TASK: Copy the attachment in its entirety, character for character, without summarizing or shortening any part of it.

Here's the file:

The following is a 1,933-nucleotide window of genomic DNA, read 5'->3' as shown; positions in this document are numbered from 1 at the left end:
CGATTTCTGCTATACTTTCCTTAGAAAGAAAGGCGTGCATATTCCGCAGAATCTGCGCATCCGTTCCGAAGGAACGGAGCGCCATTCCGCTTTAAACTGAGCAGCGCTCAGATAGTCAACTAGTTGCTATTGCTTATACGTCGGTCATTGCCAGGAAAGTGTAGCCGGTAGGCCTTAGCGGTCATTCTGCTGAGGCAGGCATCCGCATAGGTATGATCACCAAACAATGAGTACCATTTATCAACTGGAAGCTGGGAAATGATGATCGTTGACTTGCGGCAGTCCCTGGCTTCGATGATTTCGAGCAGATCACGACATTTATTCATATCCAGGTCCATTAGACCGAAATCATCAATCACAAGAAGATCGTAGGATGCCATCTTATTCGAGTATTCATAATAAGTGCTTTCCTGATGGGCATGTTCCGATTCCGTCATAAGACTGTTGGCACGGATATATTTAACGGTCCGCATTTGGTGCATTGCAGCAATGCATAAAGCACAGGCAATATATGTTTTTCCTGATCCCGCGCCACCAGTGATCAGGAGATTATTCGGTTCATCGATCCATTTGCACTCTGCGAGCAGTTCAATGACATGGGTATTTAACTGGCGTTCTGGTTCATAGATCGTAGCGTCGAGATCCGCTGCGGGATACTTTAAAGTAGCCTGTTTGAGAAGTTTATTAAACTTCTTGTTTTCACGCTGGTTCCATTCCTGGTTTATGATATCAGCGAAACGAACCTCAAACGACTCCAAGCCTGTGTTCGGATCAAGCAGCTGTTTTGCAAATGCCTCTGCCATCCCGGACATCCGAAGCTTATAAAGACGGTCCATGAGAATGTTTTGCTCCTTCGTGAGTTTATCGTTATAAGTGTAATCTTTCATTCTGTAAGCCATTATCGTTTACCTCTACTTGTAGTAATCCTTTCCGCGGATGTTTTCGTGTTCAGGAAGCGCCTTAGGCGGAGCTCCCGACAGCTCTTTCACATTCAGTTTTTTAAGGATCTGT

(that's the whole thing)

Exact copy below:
The following is a 1,933-nucleotide window of genomic DNA, read 5'->3' as shown; positions in this document are numbered from 1 at the left end:
CGATTTCTGCTATACTTTCCTTAGAAAGAAAGGCGTGCATATTCCGCAGAATCTGCGCATCCGTTCCGAAGGAACGGAGCGCCATTCCGCTTTAAACTGAGCAGCGCTCAGATAGTCAACTAGTTGCTATTGCTTATACGTCGGTCATTGCCAGGAAAGTGTAGCCGGTAGGCCTTAGCGGTCATTCTGCTGAGGCAGGCATCCGCATAGGTATGATCACCAAACAATGAGTACCATTTATCAACTGGAAGCTGGGAAATGATGATCGTTGACTTGCGGCAGTCCCTGGCTTCGATGATTTCGAGCAGATCACGACATTTATTCATATCCAGGTCCATTAGACCGAAATCATCAATCACAAGAAGATCGTAGGATGCCATCTTATTCGAGTATTCATAATAAGTGCTTTCCTGATGGGCATGTTCCGATTCCGTCATAAGACTGTTGGCACGGATATATTTAACGGTCCGCATTTGGTGCATTGCAGCAATGCATAAAGCACAGGCAATATATGTTTTTCCTGATCCCGCGCCACCAGTGATCAGGAGATTATTCGGTTCATCGATCCATTTGCACTCTGCGAGCAGTTCAATGACATGGGTATTTAACTGGCGTTCTGGTTCATAGATCGTAGCGTCGAGATCCGCTGCGGGATACTTTAAAGTAGCCTGTTTGAGAAGTTTATTAAACTTCTTGTTTTCACGCTGGTTCCATTCCTGGTTTATGATATCAGCGAAACGAACCTCAAACGACTCCAAGCCTGTGTTCGGATCAAGCAGCTGTTTTGCAAATGCCTCTGCCATCCCGGACATCCGAAGCTTATAAAGACGGTCCATGAGAATGTTTTGCTCCTTCGTGAGTTTATCGTTATAAGTGTAATCTTTCATTCTGTAAGCCATTATCGTTTACCTCTACTTGTAGTAATCCTTTCCGCGGATGTTTTCGTGTTCAGGAAGCGCCTTAGGCGGAGCTCCCGACAGCTCTTTCACATTCAGTTTTTTAAGGATCTGT